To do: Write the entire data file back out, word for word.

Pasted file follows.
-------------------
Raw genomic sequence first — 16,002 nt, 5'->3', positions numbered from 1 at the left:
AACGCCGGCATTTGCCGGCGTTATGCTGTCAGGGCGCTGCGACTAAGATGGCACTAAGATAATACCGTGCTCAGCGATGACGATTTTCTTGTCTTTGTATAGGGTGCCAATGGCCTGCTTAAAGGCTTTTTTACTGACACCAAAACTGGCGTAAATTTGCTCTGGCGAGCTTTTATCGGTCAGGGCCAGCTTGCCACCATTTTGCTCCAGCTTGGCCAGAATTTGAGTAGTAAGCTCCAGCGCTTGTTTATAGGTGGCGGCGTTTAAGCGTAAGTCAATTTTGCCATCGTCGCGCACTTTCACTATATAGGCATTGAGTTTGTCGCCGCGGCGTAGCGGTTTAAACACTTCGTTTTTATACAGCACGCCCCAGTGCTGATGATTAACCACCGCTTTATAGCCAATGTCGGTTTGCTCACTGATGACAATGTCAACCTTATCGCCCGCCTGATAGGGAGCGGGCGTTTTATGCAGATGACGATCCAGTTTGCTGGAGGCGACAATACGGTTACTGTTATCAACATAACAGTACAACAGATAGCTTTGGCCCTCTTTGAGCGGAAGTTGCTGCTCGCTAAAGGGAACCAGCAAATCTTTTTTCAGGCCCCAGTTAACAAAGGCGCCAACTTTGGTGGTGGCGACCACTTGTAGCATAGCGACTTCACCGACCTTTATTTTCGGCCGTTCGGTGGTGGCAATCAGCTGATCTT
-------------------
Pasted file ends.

Raw genomic sequence first — 16,002 nt, 5'->3', positions numbered from 1 at the left:
AACGCCGGCATTTGCCGGCGTTATGCTGTCAGGGCGCTGCGACTAAGATGGCACTAAGATAATACCGTGCTCAGCGATGACGATTTTCTTGTCTTTGTATAGGGTGCCAATGGCCTGCTTAAAGGCTTTTTTACTGACACCAAAACTGGCGTAAATTTGCTCTGGCGAGCTTTTATCGGTCAGGGCCAGCTTGCCACCATTTTGCTCCAGCTTGGCCAGAATTTGAGTAGTAAGCTCCAGCGCTTGTTTATAGGTGGCGGCGTTTAAGCGTAAGTCAATTTTGCCATCGTCGCGCACTTTCACTATATAGGCATTGAGTTTGTCGCCGCGGCGTAGCGGTTTAAACACTTCGTTTTTATACAGCACGCCCCAGTGCTGATGATTAACCACCGCTTTATAGCCAATGTCGGTTTGCTCACTGATGACAATGTCAACCTTATCGCCCGCCTGATAGGGAGCGGGCGTTTTATGCAGATGACGATCCAGTTTGCTGGAGGCGACAATACGGTTACTGTTATCAACATAACAGTACAACAGATAGCTTTGGCCCTCTTTGAGCGGAAGTTGCTGCTCGCTAAAGGGAACCAGCAAATCTTTTTTCAGGCCCCAGTTAACAAAGGCGCCAACTTTGGTGGTGGCGACCACTTGTAGCATAGCGACTTCACCGACCTTTATTTTCGGCCGTTCGGTGGTGGCAATCAGCTGATCTT